THIS JOURNAL DOCUMENTS MY INTAKE OF ONE BOOK, ZINE, CD OR DVD A DAY. RATINGS ARE: ***** = Godhead, **** = Great, *** = Good, ** = Fair, * = Why Bother?

Thursday, July 24, 2008

When a Woman Ascends the Stairs (*****)

Onna ga kaidan wo agaru toki (When a Woman Ascends the Stairs)
Japan, 1960, 111 minutes, b&w
Directed by Mikio Naruse
Cast: Hideko Takamine (Mama, aka Keiko Yashiro), Masayuki Mori (Nobuhiko Fujisaki), Reiko Dan (Junko Inchihashi), Tatsuya Nakadai (Kenichi Komatsu), Daisuke Katô (Matsukichi Sekine), Ganjiro Nakamura (Goda), Eitarô Ozawa (Minobe), Keiko Awaji (Yuri)

I love Naruse. He tells stories for AARP set. His films are about the folly of youth, the anxieties of aging and the wisdom that comes with maturity, like this story of "Mama," a proud and pure middle-aged bar hostess who refuses to take the easy route of sleeping with men to make her life more comfortable (and help the handouts she makes to her greedy mother and leech of a brother), only to be deceived by the man she thinks is her true love. Heartwrenching finale. In that way, it compares favorably with Fellini's Nights of Cabiria.

Mama You've Been On My Mind:
Tatsuya Nakadai pines for Hideo Takamine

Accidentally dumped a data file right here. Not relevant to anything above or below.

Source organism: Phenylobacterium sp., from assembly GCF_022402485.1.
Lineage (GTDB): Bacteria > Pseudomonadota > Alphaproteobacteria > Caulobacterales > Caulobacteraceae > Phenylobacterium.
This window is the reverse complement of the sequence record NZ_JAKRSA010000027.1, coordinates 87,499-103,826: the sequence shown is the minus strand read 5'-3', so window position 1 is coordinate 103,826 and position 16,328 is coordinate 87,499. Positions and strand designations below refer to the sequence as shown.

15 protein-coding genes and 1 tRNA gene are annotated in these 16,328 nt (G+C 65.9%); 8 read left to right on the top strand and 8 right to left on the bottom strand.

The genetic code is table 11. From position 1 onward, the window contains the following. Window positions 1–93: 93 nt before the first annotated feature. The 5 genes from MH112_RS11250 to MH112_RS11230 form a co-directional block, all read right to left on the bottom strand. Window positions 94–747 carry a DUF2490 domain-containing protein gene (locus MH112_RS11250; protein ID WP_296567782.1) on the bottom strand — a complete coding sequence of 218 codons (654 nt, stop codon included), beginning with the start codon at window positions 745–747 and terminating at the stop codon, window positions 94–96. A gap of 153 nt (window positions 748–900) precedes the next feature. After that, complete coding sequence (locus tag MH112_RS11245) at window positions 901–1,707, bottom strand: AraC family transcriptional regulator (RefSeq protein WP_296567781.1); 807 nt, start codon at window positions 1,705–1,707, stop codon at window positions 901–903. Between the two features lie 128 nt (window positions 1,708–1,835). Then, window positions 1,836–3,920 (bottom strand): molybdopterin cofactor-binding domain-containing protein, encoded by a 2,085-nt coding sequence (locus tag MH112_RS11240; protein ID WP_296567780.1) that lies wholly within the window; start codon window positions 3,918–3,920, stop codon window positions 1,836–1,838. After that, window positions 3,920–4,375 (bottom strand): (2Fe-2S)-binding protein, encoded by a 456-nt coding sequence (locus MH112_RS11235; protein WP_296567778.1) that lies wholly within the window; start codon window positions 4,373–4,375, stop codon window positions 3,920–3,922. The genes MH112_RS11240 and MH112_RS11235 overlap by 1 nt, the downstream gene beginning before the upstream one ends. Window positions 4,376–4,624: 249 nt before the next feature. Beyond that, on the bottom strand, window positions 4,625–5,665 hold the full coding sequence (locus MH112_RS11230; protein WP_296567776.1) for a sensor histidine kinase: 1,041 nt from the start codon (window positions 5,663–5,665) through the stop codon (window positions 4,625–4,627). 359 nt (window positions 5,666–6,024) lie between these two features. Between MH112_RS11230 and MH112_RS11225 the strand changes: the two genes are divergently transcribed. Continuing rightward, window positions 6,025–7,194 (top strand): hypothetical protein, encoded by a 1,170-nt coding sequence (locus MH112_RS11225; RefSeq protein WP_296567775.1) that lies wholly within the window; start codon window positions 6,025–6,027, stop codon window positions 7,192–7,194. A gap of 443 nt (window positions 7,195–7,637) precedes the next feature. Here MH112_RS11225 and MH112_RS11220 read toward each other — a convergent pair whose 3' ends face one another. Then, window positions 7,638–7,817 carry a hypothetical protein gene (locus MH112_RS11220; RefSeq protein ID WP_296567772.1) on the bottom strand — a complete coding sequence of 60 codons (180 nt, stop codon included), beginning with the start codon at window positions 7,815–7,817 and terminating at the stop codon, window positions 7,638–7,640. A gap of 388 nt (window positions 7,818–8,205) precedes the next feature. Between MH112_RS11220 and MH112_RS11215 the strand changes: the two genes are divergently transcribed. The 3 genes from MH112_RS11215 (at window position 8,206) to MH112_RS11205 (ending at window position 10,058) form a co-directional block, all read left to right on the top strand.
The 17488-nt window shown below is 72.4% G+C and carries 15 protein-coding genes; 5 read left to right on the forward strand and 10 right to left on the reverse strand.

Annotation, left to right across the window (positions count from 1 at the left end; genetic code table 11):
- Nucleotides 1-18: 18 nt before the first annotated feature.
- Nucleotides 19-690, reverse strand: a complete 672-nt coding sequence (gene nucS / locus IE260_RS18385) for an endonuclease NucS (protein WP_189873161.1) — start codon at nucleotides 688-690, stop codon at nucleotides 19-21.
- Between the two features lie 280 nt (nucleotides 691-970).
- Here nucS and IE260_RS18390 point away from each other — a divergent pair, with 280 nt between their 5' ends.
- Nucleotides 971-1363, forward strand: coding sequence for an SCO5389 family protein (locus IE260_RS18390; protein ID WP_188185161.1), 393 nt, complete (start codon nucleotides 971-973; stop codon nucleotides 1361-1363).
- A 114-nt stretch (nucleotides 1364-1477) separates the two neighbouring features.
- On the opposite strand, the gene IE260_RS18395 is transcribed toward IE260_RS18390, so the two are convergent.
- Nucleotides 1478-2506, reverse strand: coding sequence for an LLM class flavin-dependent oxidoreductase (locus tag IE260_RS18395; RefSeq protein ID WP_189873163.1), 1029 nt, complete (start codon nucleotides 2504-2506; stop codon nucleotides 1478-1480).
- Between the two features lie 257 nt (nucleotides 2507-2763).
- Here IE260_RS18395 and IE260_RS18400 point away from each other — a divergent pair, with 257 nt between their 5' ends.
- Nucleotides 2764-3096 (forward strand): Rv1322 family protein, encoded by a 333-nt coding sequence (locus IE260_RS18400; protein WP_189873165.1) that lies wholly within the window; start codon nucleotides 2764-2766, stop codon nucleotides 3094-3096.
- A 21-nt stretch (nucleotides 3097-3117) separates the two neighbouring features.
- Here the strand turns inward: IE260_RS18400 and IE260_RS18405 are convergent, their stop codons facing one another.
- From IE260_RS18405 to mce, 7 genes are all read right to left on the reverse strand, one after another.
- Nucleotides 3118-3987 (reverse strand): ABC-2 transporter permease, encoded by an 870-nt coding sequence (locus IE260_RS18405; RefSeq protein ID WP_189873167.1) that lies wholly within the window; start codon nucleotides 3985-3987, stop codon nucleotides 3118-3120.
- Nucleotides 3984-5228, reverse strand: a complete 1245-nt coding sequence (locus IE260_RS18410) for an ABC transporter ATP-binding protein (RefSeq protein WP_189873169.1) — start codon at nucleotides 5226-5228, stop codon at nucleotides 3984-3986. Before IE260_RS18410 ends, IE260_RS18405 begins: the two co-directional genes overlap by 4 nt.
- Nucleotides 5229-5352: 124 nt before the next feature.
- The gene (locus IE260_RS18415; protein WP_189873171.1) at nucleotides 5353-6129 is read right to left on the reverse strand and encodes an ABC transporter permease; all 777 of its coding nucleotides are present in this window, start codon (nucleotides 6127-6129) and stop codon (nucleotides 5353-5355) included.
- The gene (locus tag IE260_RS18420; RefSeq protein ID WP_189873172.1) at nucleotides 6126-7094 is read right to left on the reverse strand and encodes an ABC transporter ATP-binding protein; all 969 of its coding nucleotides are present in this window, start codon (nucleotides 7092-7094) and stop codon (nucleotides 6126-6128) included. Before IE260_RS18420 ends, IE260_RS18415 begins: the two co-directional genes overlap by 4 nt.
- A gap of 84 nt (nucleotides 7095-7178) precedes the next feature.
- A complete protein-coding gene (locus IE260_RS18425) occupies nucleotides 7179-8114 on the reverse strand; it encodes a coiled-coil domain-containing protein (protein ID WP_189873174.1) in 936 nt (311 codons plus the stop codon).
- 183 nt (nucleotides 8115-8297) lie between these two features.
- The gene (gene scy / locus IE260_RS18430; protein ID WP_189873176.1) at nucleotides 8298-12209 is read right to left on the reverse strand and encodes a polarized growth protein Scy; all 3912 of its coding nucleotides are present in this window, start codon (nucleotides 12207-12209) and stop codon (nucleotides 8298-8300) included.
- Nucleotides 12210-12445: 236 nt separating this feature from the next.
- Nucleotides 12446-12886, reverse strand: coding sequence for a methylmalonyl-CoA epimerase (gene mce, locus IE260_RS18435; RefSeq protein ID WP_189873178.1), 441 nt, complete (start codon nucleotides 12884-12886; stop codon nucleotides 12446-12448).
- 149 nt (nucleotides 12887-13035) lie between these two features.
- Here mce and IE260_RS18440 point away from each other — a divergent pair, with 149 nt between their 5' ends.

A young Tatsuya Nakadai plays bar manager Kenichi Komatsu, who secretly is in love with Mama. The DVD has a special feature interview with Nakadai that is very interesting. He says Naruse favorite Hideo Takamine wasn't the friendliest actress to work with, but one that nonetheless taught him a great deal about acting and the business of making movies. Nakadai also reveals that Naruse had an unusual way of filming scenes. For example, he'd shoot a scene of Nakadai talking to Takamine in two separate takes, filming all of Nakadai's dialogue (including his reactions to an offscreen Takamine) in one take, then shoot a separate camera angle of all of Takamine's dialogue and reactions in another take. It's the equivalent of a band laying down its rhythm tracks in the studio and then adding in vocals and guitar overdubs later, rather than recording "live" in one take.

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